Verona returned to Serie A this past season after winning their playoff promotion. What were your expectations and thoughts for the upcoming season before it began?
As you know, expectations at the start of the season were pretty low. To be honest, we were lucky to get out of Serie B last season and only did so thanks to an inspired playoff campaign led by ex-Hellas player Alfredo Aglietti – who couldn’t quite complete the same trick this year with Chievo.
At the start of the season morale on the terraces was really low, and I thought we would be in for another tough season. The club’s only objective was to avoid immediate relegation back to Serie B. I didn’t know that much about [Ivan] Jurić and the new signings he brought in – unknown players like [Amir] Rrahmani and [Sofyan] Amrabat that didn’t exactly inspire confidence.
Verona finished in 9th place behind teams such as Sassuolo, Napoli and AC Milan. The Gialloblu have impressed many this season. What has led to Verona’s success this season?
I’d identify three factors that have come together to inspire Verona’s success this season. There’s the leadership – Jurić’s character and footballing philosophy have really changed the shape of Hellas this season. After a couple of seasons in which the club lacked a coherent strategy on the pitch, we now have a clear, well-organised and implemented approach to the game. From the beginning, Jurić stuck to his preferred system (3-4-3) and hasn’t tried to tinker too much with personnel – a problem under previous coaches.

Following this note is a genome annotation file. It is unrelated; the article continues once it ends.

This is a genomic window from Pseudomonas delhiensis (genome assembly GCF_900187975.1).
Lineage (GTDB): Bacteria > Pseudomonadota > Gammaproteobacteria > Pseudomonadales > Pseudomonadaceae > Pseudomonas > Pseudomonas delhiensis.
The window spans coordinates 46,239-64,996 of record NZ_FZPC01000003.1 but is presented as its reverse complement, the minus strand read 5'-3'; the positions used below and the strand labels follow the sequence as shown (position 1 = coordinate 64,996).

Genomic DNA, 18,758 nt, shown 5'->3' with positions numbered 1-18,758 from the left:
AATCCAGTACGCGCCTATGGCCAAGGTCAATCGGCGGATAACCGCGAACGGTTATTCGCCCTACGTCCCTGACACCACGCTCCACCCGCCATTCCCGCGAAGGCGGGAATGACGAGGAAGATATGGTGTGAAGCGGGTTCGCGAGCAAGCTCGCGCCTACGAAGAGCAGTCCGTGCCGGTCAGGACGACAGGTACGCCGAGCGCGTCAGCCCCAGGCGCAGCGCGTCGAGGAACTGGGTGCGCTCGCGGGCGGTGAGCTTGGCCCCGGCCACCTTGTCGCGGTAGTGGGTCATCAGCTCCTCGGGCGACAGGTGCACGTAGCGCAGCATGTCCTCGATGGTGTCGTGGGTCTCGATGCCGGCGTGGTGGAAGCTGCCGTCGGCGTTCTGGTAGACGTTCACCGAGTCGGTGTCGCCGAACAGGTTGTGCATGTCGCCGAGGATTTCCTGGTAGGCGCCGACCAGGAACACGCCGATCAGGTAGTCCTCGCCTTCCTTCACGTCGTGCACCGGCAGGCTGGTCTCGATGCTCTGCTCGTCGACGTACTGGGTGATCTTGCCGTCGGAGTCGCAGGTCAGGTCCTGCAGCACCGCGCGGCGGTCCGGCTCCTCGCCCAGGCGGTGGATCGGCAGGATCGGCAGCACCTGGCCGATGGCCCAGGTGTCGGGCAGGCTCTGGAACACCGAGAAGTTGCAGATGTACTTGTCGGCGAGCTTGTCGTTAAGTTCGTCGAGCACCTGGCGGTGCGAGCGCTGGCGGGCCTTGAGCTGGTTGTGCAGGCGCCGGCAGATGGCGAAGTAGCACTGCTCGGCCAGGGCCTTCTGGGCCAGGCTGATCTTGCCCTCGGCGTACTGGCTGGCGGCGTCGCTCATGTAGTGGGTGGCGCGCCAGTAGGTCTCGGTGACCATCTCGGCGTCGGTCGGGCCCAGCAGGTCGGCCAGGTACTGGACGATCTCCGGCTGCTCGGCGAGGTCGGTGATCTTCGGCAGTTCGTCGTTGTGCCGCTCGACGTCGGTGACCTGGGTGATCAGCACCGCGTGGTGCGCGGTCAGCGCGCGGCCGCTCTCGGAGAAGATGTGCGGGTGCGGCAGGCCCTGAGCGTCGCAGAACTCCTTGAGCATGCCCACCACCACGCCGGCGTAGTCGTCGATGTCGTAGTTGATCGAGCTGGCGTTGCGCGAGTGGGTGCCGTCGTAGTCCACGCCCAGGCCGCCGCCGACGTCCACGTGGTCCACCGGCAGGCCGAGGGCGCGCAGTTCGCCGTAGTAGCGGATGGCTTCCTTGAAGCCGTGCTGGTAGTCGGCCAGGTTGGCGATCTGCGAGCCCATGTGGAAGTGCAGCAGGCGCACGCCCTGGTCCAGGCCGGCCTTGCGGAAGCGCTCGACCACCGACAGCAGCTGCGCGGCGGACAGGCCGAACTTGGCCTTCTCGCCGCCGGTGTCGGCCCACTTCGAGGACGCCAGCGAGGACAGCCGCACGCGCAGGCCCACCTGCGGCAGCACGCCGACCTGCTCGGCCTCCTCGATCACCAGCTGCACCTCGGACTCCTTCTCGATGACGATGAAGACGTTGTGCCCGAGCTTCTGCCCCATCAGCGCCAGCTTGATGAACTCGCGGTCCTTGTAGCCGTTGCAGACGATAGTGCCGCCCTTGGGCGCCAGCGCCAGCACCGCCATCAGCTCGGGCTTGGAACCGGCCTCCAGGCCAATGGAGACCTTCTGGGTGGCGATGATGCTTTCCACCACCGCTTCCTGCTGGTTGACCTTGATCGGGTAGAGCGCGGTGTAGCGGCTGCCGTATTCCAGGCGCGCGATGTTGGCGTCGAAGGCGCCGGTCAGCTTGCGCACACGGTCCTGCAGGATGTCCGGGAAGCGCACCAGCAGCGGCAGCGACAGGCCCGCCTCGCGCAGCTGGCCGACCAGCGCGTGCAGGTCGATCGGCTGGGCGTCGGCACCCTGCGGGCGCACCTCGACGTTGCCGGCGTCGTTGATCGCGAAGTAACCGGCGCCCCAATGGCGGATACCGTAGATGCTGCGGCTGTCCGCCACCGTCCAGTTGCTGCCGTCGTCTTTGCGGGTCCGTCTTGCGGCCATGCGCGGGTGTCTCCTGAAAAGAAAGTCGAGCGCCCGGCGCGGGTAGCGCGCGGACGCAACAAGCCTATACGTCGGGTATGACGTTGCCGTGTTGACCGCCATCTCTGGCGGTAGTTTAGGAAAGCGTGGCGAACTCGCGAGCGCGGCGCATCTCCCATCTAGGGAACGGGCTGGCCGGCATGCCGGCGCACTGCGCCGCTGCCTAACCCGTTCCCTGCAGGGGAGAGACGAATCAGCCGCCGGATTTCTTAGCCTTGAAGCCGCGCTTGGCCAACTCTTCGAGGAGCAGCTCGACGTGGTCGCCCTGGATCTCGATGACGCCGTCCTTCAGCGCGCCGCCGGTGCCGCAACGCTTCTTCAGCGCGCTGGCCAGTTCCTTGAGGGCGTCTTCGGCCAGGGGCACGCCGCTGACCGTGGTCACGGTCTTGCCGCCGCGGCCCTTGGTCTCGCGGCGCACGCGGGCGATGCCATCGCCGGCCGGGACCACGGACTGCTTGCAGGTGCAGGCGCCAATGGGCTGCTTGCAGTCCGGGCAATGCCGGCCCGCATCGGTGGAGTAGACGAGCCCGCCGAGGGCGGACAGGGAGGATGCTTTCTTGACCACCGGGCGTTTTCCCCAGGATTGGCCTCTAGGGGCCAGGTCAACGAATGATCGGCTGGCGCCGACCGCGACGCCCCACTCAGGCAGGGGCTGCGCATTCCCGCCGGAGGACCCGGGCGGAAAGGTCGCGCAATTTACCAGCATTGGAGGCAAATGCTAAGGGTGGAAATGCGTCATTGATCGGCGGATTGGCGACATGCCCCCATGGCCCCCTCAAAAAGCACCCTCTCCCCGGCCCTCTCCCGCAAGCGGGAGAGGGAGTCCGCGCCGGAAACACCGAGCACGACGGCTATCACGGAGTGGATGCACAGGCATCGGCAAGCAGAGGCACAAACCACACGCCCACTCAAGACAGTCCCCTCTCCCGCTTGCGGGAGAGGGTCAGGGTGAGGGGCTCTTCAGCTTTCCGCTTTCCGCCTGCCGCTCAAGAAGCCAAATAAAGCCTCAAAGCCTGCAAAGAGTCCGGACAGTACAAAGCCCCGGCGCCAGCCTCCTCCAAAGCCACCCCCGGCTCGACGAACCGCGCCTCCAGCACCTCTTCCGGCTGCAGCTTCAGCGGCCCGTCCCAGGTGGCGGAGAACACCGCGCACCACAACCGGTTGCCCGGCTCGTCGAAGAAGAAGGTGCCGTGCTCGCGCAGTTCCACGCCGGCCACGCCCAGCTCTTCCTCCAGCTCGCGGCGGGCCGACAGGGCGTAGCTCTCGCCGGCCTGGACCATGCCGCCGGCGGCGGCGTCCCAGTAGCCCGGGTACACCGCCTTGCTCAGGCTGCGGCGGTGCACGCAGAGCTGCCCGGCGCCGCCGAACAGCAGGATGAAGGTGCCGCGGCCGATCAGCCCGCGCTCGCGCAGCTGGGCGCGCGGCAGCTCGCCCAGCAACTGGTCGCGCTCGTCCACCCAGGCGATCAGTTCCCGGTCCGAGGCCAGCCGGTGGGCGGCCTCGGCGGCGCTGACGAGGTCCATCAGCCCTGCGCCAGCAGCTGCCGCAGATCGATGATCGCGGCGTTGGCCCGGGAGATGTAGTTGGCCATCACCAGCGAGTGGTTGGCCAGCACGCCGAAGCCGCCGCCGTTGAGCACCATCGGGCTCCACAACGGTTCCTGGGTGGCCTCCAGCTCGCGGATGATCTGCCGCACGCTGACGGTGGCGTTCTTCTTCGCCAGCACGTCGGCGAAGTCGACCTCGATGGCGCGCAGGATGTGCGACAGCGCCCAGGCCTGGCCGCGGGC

The only exception to that is up front, where he hasn’t quite found the right combination. There are no superstars in our squad (although Amrabat has the potential), but Jurić has brought out the absolute best in every single one of his players. There were good signings – those players that we brought in this season – and I’m referring in particular to Amrabat, [Miguel] Veloso, [Matteo] Pessina and Rrahmani, have been outstanding.
That doesn’t happen very often, a situation where all your new signings come in and do a great job. Finally, Jurić has identified young talent within the system and given them a chance. In particular, Kumbulla and [Mattia] Zaccagni have really prospered this season under Jurić. The fans also appreciate it when these home-grown talents are given a chance.
Ivan Jurić has done a great job with Verona this season and has been one of the most notable managers in Serie A. What are your thoughts on Jurić, what has made him successful this season and can we see him staying long term with the Gialloblu?
I was really delighted when Jurić signed a contract extension that will keep him in Verona until 2022. He’s really made all the difference for Verona this season. A disciple of the [Gian Piero] Gasperini school of coaching, he favours a vertical, attacking style of football, with three at the back and aggressive wing-backs pushing up.
I’ve bumped into him a couple of times in the city and he’s always come across really well. Humble, down-to-earth and plain speaking. The people of Verona have really warmed to him too, particularly after the forthright way he handled a touchline bust-up with Antonio Conte, telling the Inter tecnico that this was his ‘house’ and he should show some respect! I would love to see him stay on long-term and hopefully emulate some of the success we’ve seen with Atalanta in recent years.